Posted 28/01/2021 in Category 1

Which Body Parts Do Olympians Injure Most? And Do These Injuries Influence Life After Sport?

Which Body Parts Do Olympians Injure Most? And Do These Injuries Influence Life After Sport?


Injury is part of sport. Sport injuries are an accepted part of playing sport however they are unwanted. But when we think about sport injuries and their cost to peoples’ lives, the findings might shock us, especially those playing at the highest level in elite sport. Most sports, but mostly elite sport participants, place their bodies under high competition loads with years of physiological training that places stresses on their bodies and minds. Most athletes accept the cost of acute and overuse musculoskeletal injury because it is an accepted part of their sports, with some sports racking up a ledger of injuries that makes us wince and look away.


Sport organisations across the world hold sport injury prevention as a chef mandate because the health and well-being of the athlete is at stake. Thousands of studies record the seasonal injury patterns across various sports, but few studies reveal the injury and health patterns across and athlete’s career. Being fit for one’s health and being fit for sport are two different constructs. While one elite athlete might report better health later in life compared with the standard population, this health often comes with expenses such as ongoing pain, musculoskeletal dysfunction and osteoarthritis.


Palmer and colleagues examined the aetiology of injuries faced by elite athletes across their athletic career to understand the prevalence and nature of Olympic career-related injuries, general health status and any residual symptoms from injuries. The researchers gathered data from 3357 retired Olympics from 131 countries using an online survey. The researchers captured Olympic sport exposure, significant training and competition injury, general health (e.g., depression) and current musculoskeletal pain and limitations to one’s functions. 


This extensive data set represented 57 sports from Winter and Summer Olympics, with athletes ranging in age from 16 to 97 years. The researchers reported 3746 injuries from 2116 Olympians. The injury prevalence ranged from 82.2% in handball to 40% in shooting in the Summer Olympics. In the Winter Olympics, the highest reported injuries were in alpine skiing (82.4%) and lowest in biathlon (40%).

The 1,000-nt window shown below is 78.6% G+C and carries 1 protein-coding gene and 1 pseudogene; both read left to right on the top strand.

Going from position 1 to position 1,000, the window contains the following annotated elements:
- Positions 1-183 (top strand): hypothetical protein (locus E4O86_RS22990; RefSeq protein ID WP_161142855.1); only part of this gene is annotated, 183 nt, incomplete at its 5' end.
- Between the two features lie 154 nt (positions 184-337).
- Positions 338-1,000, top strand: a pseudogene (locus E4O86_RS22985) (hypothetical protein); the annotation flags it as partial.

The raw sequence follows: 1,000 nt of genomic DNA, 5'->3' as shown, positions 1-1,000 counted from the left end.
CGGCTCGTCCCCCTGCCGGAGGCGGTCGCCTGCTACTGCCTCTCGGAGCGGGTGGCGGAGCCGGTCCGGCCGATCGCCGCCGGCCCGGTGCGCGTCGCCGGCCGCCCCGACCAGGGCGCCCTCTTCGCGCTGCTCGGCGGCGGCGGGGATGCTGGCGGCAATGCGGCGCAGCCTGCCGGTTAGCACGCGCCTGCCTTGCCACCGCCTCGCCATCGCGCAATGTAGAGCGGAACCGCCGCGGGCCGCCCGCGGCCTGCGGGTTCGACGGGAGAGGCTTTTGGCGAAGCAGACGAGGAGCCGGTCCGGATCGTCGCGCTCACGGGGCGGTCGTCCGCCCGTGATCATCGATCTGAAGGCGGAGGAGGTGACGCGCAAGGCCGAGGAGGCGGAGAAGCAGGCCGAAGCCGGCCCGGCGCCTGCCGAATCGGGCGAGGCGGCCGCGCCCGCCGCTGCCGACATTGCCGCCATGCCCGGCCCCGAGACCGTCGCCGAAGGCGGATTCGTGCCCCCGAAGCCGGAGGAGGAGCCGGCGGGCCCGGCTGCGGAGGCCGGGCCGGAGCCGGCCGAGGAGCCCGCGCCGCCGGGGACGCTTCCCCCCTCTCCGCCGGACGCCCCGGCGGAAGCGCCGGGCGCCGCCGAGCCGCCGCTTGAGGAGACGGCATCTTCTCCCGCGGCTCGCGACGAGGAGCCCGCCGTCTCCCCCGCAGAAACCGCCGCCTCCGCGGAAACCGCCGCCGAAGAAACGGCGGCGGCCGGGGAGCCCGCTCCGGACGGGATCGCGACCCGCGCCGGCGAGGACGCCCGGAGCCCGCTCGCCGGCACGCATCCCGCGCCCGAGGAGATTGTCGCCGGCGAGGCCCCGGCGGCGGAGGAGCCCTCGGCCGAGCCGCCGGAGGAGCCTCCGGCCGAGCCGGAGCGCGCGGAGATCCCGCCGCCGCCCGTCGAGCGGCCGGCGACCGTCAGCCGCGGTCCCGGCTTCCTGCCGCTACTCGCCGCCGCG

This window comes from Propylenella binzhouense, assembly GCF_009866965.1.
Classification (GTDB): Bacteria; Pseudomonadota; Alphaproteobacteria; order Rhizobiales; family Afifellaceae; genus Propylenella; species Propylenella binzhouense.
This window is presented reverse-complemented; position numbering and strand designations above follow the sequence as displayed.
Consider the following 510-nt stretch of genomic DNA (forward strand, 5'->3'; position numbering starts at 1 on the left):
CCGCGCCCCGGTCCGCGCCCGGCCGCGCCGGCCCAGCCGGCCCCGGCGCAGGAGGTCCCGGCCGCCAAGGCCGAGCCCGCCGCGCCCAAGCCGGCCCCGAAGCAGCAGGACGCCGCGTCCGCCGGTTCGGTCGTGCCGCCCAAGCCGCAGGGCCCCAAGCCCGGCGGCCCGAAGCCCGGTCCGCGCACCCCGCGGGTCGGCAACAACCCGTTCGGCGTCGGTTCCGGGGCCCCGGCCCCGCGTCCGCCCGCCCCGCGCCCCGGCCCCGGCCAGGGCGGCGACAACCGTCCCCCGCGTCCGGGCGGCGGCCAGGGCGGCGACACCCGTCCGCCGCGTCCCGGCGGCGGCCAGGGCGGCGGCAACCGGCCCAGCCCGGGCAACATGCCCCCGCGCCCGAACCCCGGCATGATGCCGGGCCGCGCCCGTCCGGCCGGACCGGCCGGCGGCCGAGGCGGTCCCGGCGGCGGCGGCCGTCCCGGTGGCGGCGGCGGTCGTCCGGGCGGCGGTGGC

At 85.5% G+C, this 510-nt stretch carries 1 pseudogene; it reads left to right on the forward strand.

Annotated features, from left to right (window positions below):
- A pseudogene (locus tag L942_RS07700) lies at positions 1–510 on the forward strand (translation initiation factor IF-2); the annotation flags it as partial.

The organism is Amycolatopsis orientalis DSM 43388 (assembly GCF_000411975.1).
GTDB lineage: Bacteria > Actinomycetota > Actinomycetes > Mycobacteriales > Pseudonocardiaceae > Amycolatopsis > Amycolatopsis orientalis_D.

The knee ranked highest for most injuries, with 120 days of severity associated with this injury. Next came the lumbar spine with 100 days of severity and shoulder clavicle at 92 days of severity. One element often forgotten in research studies of this intent are the emotional experiences of athletes. 6.6% of the Olympians reported experiencing depressing during their career. Of this sample of Olympians, 32.4% reported current pain and 35.9% reported functional limitations. 


What is this reaching telling us? 66% of Olympians reported at least one significant career injury. But perhaps what’s most significant is that while athletes injured the knee, lumbar spine and shoulder/clavicle most commonly, one third of these Olympians were still experiencing pain now from their Olympic-career injury. Every organisation and athlete wants to lessen their risk of injury, but no athlete wants to live a life with the pain and inconvenience of an injury from an Olympic career. Knowing what we know now will help athletes and organisations prepare for injury prevention where possible and support athletes to a better life after their Olympic career. 


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References

Palmer D, Cooper DJ, Emery C, et al.  (2021). Self-reported sports injuries and later-life health status in 3357 retired Olympians from 131 countries: a cross-sectional survey among those competing in the games between London 1948 and PyeongChang 2018. British Journal of Sports Medicine 55:46-53.

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